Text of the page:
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Journalist Manny Suárez dies at 92


Manny Suárez

By The Star Staff


Manuel “Manny” Suárez del Río, whose role in the real events in which two young pro-independence supporters lost their lives at Cerro Maravilla in 1978 changed journalism on the island forever, died Wednesday.


The news was posted on social media by his son, Juan Esteban Suárez.


Manny Suárez worked for over 30 years at the San Juan Star. He left the newspaper before it folded in 2008 and then subsequently was reconstituted under new management as the San Juan Daily Star.


‘’With deep sadness I inform you that in the early hours of today, July 6, 2022, my dear father, Don Manuel Suárez del Río, known as the journalist Manny Suárez, has passed away,” Juan Esteban Suárez said.


Mánny Suárez had a long journalistic career and is considered one of the pillars of investigative journalism on the island. Together with deceased journalist Tomás Stella, they were responsible for making known, through the pages of the San Juan Star, what truly happened on July 25, 1978, when Arnaldo Darío Rosario and Carlos Soto Arriví were killed after they had surrendered to police on the Cerro Maravilla mountaintop.


On that day, the two and undercover agent Alejandro González Malavé forced a taxi driver to take them to Cerro Maravilla.


The morning after the shootings, the police officers said they acted in self-defense, stating that they ordered the two young men to surrender, at which time the activists started shooting at them and they returned fire. Initially, the taxi driver said he was under the dashboard of his cab when the shooting started and could not see who shot first. He contradicted his statement a few days later in an interview with the San Juan STAR, stating that he ducked under the dashboard of the car after the three men (the two activists and undercover agent) left the car, and that he saw 10 heavily armed men approaching. When he emerged from the car, he saw the three men alive and two of them were being beaten by the armed men, who were later identified as policemen.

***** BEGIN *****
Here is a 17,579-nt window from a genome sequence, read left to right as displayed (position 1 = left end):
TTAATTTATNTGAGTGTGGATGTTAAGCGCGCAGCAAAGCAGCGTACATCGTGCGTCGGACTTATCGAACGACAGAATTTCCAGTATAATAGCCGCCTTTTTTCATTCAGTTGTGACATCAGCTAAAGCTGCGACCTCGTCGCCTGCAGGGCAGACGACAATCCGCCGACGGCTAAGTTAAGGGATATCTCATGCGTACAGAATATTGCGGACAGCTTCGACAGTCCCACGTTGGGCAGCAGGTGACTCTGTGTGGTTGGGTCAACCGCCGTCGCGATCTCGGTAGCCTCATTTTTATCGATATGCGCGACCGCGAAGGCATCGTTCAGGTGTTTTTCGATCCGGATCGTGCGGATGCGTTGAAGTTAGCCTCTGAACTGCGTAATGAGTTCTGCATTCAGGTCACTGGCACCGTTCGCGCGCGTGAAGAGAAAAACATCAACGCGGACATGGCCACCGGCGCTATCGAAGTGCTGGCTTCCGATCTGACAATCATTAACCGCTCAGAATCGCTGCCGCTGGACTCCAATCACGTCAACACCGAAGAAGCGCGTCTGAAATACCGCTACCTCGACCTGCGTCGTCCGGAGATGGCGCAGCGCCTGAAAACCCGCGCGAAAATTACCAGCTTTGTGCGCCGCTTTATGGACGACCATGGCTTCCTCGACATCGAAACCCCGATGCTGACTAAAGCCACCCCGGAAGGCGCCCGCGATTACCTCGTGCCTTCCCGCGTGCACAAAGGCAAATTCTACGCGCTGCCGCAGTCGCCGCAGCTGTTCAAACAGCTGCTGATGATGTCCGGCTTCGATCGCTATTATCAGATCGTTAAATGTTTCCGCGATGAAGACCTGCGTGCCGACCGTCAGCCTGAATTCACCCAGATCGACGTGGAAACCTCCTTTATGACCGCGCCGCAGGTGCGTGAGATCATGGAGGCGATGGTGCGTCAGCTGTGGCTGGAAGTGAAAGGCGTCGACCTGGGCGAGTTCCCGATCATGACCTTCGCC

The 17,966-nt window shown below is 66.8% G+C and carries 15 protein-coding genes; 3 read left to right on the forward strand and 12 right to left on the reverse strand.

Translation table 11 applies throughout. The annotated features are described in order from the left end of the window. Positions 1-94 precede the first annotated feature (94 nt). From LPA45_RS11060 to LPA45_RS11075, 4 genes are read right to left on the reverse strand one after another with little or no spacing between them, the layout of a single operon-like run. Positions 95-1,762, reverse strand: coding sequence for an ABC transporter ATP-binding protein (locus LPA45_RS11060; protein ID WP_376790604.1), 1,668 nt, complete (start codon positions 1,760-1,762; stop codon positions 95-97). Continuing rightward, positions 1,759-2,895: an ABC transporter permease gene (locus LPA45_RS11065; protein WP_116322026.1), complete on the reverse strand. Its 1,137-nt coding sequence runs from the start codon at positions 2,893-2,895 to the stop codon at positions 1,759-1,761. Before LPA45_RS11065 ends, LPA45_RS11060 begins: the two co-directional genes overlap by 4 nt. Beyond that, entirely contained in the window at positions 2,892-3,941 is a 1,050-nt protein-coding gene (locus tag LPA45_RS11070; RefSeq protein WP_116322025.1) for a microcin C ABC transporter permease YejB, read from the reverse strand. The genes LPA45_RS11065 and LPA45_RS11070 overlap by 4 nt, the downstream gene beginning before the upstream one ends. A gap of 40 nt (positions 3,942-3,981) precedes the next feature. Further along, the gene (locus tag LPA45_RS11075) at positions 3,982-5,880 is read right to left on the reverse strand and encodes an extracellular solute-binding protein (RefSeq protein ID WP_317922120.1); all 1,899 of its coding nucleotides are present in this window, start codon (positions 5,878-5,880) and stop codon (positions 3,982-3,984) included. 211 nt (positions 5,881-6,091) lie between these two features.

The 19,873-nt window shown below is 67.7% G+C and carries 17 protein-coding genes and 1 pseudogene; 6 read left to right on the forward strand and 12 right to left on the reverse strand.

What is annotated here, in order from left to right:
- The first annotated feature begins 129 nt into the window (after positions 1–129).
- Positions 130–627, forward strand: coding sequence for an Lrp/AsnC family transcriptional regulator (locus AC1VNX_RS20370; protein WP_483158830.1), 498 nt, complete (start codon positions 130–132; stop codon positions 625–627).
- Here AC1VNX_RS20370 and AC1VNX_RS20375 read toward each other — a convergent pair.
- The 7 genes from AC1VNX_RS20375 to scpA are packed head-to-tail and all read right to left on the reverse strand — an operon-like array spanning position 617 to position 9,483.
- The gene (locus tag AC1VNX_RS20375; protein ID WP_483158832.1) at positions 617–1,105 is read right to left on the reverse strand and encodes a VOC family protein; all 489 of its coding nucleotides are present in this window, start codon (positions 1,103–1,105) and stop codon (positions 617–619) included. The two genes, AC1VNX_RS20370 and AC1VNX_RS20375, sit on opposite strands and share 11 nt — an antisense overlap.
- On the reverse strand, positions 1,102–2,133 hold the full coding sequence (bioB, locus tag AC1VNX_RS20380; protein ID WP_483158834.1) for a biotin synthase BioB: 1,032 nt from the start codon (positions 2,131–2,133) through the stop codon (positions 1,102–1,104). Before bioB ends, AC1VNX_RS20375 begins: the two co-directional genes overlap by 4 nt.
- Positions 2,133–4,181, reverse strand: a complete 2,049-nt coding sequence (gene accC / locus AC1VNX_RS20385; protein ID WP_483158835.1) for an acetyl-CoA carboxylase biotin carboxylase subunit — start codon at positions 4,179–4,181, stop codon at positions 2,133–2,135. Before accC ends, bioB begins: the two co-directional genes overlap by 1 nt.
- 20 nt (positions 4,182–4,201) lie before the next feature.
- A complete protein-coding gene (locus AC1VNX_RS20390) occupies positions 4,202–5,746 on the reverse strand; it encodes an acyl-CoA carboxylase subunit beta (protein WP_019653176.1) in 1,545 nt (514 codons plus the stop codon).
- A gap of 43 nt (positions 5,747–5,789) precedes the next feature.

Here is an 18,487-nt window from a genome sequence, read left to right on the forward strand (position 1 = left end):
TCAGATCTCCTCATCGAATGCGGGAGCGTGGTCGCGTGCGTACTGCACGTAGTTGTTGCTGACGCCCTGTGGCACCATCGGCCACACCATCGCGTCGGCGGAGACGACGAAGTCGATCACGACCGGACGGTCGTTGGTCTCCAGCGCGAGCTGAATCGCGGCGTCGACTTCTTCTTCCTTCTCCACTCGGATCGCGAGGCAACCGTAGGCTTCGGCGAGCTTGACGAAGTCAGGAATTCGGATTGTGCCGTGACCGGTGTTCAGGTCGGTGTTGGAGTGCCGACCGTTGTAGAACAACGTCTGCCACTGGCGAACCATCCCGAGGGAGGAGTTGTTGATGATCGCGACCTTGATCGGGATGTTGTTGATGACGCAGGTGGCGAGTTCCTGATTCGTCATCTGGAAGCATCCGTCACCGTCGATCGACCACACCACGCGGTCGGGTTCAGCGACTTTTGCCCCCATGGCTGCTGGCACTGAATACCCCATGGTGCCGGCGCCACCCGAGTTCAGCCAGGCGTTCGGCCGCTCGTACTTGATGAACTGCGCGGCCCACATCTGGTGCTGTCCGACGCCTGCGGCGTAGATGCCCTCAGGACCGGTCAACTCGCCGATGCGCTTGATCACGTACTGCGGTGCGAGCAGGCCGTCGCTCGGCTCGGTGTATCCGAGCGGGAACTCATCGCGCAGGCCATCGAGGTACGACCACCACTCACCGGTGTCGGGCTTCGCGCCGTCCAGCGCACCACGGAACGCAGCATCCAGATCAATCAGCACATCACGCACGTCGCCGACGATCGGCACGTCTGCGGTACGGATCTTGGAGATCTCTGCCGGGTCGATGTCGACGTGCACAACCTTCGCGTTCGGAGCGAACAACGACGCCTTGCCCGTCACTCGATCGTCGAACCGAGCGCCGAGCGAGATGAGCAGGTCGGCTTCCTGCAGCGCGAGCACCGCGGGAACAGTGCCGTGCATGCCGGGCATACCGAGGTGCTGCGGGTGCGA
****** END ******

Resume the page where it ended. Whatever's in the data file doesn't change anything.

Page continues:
Suárez also reported on statements from the taxi driver who stated that there was a short exchange of gunfire, and when he was removed to another place nearby he heard a second volley of gunfire, but was asked by the police and investigators of the island Justice Department to forget about the second round of shots. The statement regarding two different volleys of shots was upheld by various people, including ex-officer Jesús Quiñones before a federal and three other civilian witnesses in a STAR interview.


‘’He was an extraordinary human being who taught us to be empathic, generous and compassionate toward others,” Suárez’s son said. “He guided us not to do to others what you would not want them to do to you. In addition, he stressed the importance of dialogue, one that must be carried out with respect and tolerance.”


‘’My wife Catherine, who loved him like a father, and I, his second son, took care of him for 13 years,” he added. “I can proudly say that he lived a happy and dignified life, receiving our love and that of our daughters Sarah and Amanda until his last day. I send a hug and thanks to all those who offered him friendship and love in his beloved homeland, Puerto Rico. Rest in peace dear father. Rest in peace my hero.”


Suárez left the San Juan Star to work for the Government Development Bank and after a brief time there, opted to retire. He was shortly after diagnosed with Alzheimer’s disease.


His son said Manny took the diagnosis in stride and was always in a happy mood.


“It was a very long process,” Juan Esteban Suárez said regarding the length of time in which the disease took over his father.


Despite having Alzheimer’s, in 2014 Suárez translated the novel “Murder in the House of Diamonds’’ by Charles Kane into English. It took him three years to do so.


“He would ask, where is the backspace? I would show him and he would continue typing on the computer,” Juan Esteban said.


The elder Suárez was never told about the death of his son Manny in 2018.


Juan Esteban said his father and mother were quite advanced for their times and that his father pushed his wife to study medicine when they were young.

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